Cruithne, Earth's "2nd Moon"

Cruithne is an asteroid that is sometimes referred to as Earth's 2nd moon. While this might be stretching the definition of moon a bit, Cruithne does have a very interesting orbit which is heavily influenced by Earth.

The simulation cruithne.gsim shows Cruithne in a rotating frame. Watch as it orbits the Sun in a kidney bean shape orbit. The Earth has a noticable effect on Cruithne's orbit, sometimes repelling it as it gets too close. Cruithne's kidney bean-shaped "orbit" then spends centuries travelling all the way around the Sun, just to meet the Earth from the other side. Earth once again repels the kidney bean-shaped orbit. Cruithne's kidney-bean orbit repeats this process over and over again.

Starting conditions were obtained using JPL Horizons Ephemeris Computation Service.

Download cruithne.gsim

(You need to have the program Gravity Simulator installed on your computer first. Click Here to download Gravity Simulator.)

Cruithne has an orbit that stretches from the orbit of Mercury to beyond the orbit of Mars. But remarkably, Cruithne's period is almost exactly the same as Earth's. This sets the table for some interesting orbital interactions.

Cruithne's orbit is highly inclined compared to the the orbits of the planets.

In this simulation the Earth and Moon trace an oval in a rotating frame that match's their solar period. Because the Earth's orbit is slightly elliptical, sometimes it is closer to the Sun than its average distance, and sometimes it is further. When it is closer, it also moves slightly faster in its orbit, causing it to advance slightly from its average position. When it is further from the Sun, it moves slightly slower, causing it to fall behind its average position. This is why the Earth / Moon system traces an oval instead of appearing as a fixed point.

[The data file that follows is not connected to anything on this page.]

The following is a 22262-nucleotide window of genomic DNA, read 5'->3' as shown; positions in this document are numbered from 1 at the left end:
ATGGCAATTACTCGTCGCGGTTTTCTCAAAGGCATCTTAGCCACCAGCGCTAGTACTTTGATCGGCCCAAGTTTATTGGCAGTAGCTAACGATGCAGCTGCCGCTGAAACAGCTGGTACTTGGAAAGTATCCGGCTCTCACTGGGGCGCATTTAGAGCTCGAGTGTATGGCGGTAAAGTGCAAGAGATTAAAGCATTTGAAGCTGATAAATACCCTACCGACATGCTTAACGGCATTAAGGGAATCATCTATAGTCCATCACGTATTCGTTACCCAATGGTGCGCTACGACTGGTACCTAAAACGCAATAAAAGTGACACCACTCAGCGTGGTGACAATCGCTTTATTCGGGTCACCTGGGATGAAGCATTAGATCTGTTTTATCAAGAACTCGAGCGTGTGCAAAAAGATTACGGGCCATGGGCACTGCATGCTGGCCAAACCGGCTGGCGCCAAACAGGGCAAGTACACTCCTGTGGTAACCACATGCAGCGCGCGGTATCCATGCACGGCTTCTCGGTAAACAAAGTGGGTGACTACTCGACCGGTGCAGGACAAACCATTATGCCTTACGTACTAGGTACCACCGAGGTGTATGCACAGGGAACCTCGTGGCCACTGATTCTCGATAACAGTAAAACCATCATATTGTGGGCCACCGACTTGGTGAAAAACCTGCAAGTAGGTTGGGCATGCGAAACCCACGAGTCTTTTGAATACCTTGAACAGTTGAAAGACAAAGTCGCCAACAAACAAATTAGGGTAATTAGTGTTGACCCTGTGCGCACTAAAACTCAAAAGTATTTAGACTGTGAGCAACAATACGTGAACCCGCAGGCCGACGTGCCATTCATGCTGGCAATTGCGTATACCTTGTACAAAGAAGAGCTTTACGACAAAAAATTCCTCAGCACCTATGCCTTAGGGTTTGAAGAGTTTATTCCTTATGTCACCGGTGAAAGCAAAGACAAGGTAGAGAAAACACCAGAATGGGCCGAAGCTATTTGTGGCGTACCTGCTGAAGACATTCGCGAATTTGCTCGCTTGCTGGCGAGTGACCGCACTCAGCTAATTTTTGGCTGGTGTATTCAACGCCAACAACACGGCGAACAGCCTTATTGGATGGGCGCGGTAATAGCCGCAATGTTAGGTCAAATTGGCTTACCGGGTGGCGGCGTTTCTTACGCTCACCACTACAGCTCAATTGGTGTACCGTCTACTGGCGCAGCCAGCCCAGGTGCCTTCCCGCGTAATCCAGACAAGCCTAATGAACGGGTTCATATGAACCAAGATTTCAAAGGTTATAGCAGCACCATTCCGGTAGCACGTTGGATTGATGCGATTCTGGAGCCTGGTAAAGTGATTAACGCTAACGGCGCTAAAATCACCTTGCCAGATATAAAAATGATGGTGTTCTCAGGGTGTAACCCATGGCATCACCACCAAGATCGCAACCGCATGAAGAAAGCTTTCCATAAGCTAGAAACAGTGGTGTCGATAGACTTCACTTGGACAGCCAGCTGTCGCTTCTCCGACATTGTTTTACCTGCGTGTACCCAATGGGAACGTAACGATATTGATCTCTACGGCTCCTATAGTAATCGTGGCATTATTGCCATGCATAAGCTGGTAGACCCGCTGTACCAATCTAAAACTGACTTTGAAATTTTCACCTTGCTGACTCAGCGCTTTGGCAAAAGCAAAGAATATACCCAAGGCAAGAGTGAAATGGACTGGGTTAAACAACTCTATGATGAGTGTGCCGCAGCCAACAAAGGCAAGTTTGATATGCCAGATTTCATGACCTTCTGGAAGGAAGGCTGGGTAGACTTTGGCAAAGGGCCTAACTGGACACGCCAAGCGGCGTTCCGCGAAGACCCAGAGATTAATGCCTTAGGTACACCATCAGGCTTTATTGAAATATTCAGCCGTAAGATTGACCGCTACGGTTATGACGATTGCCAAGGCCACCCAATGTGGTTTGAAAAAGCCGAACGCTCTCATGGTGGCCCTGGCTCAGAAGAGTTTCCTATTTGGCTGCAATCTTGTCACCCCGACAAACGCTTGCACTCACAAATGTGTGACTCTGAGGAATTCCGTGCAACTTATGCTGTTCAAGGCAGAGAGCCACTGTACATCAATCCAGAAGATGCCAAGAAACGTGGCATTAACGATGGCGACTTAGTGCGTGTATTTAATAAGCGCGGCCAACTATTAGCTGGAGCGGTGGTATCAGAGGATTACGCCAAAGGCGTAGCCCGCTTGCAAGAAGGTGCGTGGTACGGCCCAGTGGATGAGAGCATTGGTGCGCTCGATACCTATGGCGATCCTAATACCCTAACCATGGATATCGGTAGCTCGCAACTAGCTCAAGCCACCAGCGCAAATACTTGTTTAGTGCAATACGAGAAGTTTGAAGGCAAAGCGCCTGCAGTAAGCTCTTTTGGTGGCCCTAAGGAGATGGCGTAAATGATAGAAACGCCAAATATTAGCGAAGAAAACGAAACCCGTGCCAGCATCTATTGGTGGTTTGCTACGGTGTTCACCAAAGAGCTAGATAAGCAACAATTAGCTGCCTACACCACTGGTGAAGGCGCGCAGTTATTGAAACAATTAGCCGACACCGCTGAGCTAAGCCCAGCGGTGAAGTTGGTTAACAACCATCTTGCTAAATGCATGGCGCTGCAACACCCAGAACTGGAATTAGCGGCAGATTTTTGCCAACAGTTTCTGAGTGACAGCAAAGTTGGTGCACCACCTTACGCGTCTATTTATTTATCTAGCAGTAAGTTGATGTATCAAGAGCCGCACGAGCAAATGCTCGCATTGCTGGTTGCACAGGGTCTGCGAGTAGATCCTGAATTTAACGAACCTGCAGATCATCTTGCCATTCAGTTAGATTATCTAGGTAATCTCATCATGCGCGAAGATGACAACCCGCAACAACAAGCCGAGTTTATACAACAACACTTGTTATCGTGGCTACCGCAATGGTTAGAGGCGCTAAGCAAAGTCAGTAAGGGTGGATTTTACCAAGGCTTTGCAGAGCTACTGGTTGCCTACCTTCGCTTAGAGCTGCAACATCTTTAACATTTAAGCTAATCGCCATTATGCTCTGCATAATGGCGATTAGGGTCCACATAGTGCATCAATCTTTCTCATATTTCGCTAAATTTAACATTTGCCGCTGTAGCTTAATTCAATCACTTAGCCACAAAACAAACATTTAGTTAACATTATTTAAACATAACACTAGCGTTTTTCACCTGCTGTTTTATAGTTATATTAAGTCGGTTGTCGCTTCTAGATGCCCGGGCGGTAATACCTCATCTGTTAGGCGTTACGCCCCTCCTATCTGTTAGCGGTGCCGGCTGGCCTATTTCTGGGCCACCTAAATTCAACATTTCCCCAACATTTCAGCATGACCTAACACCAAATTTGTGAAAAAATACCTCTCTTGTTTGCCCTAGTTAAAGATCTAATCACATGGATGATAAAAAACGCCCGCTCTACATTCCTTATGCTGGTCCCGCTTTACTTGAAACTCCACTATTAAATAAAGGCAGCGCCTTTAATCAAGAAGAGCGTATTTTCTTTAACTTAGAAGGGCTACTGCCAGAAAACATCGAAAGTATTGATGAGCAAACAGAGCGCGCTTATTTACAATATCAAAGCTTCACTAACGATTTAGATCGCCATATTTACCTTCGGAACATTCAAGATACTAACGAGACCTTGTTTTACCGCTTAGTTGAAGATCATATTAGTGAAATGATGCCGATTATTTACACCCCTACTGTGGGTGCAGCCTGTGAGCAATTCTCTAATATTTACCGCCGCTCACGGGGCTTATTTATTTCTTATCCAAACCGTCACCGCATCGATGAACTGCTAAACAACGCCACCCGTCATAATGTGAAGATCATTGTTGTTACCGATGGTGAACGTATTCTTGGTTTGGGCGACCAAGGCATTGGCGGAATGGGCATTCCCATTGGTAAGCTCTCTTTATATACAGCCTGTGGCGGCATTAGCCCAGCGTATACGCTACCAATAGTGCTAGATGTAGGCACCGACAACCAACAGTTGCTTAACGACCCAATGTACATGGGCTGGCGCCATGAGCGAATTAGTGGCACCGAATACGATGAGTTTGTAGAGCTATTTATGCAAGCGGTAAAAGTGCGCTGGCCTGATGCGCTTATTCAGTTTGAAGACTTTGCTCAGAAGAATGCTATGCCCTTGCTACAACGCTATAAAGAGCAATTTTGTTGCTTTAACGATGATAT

In 1997, Cruithne's horseshoe orbit causes it to make close encounters with Earth on an annual basis. But Cruithne's kidney bean-shaped orbit is distancing itself from the Earth with each orbit.

In the year 2110, Cruithne traces its kidney bean-shaped orbit around Earth's Lagrange 3 point.

In the year 2277, Cruithne's kidney bean-shaped orbit encounter Earth. Earth's gravity raises Cruithne's orbit slightly. The higher orbit means Cruithne has a slower speed in its orbit around the Sun. Cruithne begins to retreat from the Earth. Cruithne will return to this point 752 years later in the year 3029.

Three centuries later, Cruithne's kidney bean-shaped "orbit" approached Earth from the other direction, and the leading edge advanced past Earth. Because of Cruithne's inclination, the asteroid was well below Earth at the time. Out of Earth's gravitational grasp, the asteroid's kidney bean-shaped "orbit" continued to march clockwise.

In the year 2647 the trailing edge of Cruithne's kidney bean-shaped "orbit" approached the Earth. This time, Cruithne's inclination was not sufficient to keep Cruithne a safe distance from Earth's gravitational grasp. Earth's gravity slowed the asteroid down. But the slowdown was only temporary. It actually caused Cruithne to drop into a faster orbit. Once again, its kidney bean-shaped "orbit" reversed direction.